Columbus Blue Jackets rookie Cole Sillinger got his first taste of adversity at the NHL level, as he was benched for virtually the entire third period in the club's 4-1 loss to the Detroit Red Wings on Tuesday night.
The 18-year old, who had played 13:37 and 13:54 in the first two games, respectively, played just 9:46 in Detroit, including just 0:03 in the third period. Only Gregory Hofmann played less (7:44).
The reason for his benching is unknown, but it could have been a result of the slashing penalty he took in the second period. At the same time, it could have just been a coach's decision based on on-ice performance.
On the one hand, one benching isn't a big deal. Honestly, it's almost astonishing how proficient Sillinger has looked virtually every time he's worn a Blue Jackets sweater, from the Traverse City tournament to training camp, through the preseason, and even in the first two games of the regular season. And, while Tuesday may not have been his best performance, he was far from alone. The entire team, save Joonas Korpisalo, struggled in virtually all facets of the game. The defensive zone coverage was sloppy, the passes the opposite of crisp, the decision-making bad.
Per NaturalStatTrick, Sillinger had tied for the third-lowest 5v5 CF% on the team (25%), besting only the third pair of Andrew Peeke and Scott Harrington and tied with Alexandre Texier. Small sample size, obviously, but I could understand the coaching staff justifying sitting a player down who has 12 shot attempts against, while generating just four, in 7:46 of 5v5 playing time, in a tied game heading into the third period.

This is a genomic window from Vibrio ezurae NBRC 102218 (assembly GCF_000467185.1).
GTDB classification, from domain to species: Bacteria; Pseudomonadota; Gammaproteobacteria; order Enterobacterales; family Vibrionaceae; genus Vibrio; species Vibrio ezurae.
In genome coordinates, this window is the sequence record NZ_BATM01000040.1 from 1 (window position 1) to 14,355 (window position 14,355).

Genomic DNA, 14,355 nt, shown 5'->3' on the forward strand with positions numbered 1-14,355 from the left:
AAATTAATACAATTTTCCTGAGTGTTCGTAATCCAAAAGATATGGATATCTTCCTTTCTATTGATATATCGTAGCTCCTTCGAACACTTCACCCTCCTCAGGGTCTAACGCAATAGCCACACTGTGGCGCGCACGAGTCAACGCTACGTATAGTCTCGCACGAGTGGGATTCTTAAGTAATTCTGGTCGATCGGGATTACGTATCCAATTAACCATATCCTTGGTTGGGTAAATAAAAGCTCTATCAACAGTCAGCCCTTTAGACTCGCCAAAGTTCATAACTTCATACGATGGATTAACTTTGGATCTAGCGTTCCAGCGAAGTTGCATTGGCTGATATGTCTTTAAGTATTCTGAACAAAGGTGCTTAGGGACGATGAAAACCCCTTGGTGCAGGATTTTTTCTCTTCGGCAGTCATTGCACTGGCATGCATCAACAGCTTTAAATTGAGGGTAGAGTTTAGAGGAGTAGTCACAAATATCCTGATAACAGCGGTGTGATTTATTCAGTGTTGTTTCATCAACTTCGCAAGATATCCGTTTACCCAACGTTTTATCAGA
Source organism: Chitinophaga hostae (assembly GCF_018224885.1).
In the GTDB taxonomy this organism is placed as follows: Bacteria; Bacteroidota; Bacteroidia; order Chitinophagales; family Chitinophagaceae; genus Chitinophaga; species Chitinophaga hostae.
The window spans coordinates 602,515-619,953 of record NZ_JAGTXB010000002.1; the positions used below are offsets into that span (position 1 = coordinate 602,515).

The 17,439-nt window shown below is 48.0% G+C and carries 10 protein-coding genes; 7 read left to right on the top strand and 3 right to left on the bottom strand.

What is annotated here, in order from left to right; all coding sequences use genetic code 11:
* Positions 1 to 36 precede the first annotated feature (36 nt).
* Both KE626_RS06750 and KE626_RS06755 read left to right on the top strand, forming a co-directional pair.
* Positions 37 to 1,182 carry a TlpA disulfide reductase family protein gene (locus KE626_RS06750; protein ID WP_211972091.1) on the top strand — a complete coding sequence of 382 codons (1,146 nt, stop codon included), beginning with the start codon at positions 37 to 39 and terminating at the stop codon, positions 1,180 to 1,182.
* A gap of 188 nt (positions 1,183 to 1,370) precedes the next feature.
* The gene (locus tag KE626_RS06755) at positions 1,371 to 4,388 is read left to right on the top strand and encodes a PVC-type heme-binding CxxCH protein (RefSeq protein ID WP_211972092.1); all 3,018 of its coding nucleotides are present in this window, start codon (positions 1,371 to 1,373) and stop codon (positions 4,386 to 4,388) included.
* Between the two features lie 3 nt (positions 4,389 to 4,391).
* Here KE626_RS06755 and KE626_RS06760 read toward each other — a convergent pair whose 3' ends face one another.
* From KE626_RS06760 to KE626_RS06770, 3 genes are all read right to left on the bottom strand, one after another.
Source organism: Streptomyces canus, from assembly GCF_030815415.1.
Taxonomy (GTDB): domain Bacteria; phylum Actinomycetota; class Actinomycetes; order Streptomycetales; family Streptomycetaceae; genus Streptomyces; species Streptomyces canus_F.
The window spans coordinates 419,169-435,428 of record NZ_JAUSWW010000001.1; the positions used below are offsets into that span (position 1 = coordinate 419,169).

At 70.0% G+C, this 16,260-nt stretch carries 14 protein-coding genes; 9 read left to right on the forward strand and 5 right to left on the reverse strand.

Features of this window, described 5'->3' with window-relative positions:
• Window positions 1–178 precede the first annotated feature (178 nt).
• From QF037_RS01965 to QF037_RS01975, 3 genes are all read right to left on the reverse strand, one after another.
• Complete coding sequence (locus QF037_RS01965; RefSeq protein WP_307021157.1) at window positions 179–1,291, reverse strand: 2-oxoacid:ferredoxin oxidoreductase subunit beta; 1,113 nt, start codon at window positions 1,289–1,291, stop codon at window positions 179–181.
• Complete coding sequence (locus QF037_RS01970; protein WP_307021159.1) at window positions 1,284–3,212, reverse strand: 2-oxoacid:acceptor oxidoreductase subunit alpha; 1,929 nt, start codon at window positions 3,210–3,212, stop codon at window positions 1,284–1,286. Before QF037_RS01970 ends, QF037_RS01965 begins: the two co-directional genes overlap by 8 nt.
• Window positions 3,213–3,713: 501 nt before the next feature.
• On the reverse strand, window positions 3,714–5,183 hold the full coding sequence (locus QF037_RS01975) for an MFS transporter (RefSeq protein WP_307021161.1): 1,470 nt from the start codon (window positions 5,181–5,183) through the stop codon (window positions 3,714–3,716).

On the other hand, there's a real case to be made that, in this year of development, players like Sillinger should play through their bad nights. Obviously, the odd benching will happen, and that's fine, but I'd be frustrated to see young players benched instead of being given valuable ice time on any sort of consistent basis. Sillinger is eligible to play in the AHL and the WHL, too, and could even play in the U20 World Junior Championship this winter. Management has already voiced how important playing time is for the youngsters in the organization.
Over the course of an 82-game season, things like this are bound to happen. I was pleasantly surprised to see Larsen give Sillinger 13+ minutes in each of the first two games. And while I'm not thrilled that he was sat, there's obviously a reason the coaching staff felt it was necessary. And as long as it's not a trend, I'm good with that.